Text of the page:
Haasch: Stop comparing yourself to others

Measuring your success against others’ is both unproductive and unhealthy.

Palmer Haasch

In an age where information about our peers’ lives is at our fingertips, it’s easier than ever to compare our lives to those of others. My social feeds are a constant stream of my friends’ accomplishments, successes and major life events. While I love being able to see what’s happening in my friends’ lives and congratulate them on their success, there’s a part of me that, at some level, measures my life against theirs.

I think this is something that’s particularly common among college students given the drive to complete internships, earn scholarships and have profound, youthful experiences as we move toward graduation. As soon as I hit the second semester of my sophomore year, every academic or career-oriented action I took seemed critical, and my anxiety about preparing for the future only increased as I watched my friends announce internships around the Twin Cities and at well known organizations in the U.S. and abroad.

The relief I felt when I worked out my summer plans and had confirmed an internship wasn’t just from being able to advance and learn. Rather, a significant portion of it was from knowing that in some way, I finally felt like was “on track” with my peers. Which, when you consider it, really makes very little sense. More often that not, the people we compare ourselves to aren’t pursuing the same exact vocation or even the same major. There’s no way to be “on track” when there isn’t a “track” in the first place.

Aside from the fact that comparing your summer plans against your friend’s internship abroad isn’t productive, it’s also incredibly unhealthy. As much as it can seem like there’s a certain path to success that involves heavy academic involvement, a laundry list of extracurriculars and an internship in your field, the fact remains that there isn’t. Everyone’s path to success — and everyone’s definition of success — varies. Furthermore, everyone’s circumstances are different as well. Stacking up your life against a friend’s can produce feelings of inadequacy and lead us to feel as if we aren’t doing enough. In the end, this only exacerbates stress about the future and pressure in the moment.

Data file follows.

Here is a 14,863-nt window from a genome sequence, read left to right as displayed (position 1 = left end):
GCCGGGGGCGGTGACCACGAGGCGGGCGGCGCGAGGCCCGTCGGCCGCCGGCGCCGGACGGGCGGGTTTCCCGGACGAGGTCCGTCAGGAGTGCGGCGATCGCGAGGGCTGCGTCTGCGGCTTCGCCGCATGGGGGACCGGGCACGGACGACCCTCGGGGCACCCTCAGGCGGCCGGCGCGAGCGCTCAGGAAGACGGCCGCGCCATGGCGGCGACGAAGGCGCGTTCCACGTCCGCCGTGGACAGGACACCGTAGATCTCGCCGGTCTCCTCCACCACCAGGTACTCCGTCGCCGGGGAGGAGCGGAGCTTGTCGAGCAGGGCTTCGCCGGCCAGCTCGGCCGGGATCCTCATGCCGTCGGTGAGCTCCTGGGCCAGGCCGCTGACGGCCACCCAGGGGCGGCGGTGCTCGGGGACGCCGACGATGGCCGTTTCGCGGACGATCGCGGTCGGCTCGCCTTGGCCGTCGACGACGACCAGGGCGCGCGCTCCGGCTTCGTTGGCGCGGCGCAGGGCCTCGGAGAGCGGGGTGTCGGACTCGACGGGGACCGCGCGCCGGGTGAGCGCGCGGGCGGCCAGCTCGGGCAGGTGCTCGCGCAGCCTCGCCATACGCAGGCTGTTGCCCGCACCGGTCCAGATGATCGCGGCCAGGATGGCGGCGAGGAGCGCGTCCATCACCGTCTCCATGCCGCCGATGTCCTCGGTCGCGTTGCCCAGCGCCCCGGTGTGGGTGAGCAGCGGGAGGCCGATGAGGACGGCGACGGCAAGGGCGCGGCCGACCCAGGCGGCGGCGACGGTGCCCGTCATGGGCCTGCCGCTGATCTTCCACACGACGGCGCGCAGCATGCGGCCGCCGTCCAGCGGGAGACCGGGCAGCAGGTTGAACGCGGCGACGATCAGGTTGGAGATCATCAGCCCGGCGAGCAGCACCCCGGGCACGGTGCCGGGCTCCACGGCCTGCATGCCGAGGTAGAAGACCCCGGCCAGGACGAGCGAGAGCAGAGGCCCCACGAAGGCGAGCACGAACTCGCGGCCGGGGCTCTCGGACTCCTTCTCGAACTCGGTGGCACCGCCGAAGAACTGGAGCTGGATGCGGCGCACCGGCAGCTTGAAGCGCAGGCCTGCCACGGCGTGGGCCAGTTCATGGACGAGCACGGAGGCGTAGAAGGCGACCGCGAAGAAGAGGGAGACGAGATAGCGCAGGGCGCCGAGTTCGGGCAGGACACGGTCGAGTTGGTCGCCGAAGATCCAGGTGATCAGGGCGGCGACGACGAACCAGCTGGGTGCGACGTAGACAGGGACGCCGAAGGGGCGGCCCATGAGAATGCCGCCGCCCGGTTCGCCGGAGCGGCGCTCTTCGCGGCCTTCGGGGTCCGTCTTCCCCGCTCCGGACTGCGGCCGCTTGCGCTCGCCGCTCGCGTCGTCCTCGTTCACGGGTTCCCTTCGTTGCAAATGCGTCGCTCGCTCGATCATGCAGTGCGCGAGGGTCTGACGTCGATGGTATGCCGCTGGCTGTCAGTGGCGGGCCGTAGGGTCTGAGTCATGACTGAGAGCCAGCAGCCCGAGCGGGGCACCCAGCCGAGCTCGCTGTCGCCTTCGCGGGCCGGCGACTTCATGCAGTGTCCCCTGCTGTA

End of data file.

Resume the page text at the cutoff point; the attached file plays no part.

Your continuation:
I’m not arguing that our friends can’t inspire us. Seeing my friends applying to internships outside of the Twin Cities inspired me to do the same, and that ultimately turned out to be fruitful. I’m always happy to help my friends celebrate their success and I want to be made aware of it. However, there is a line between drawing inspiration from others’ drive or success and trying to measure up to our perception of their accomplishments. 

Although it’s difficult, make an effort to evaluate yourself according to your own standards. Furthermore, do your best to catch yourself when you begin comparing yourself to others. It’s a habit that’s near impossible to break — I’ve been trying for years. Focus on your personal development and the skills you’ve built rather than material accomplishments. And above all, give yourself some slack. You don’t have to feel as if you need to measure up to every standard that you encounter. Focus on your personal fulfillment, and remember that you’re going to get to where you’re going eventually.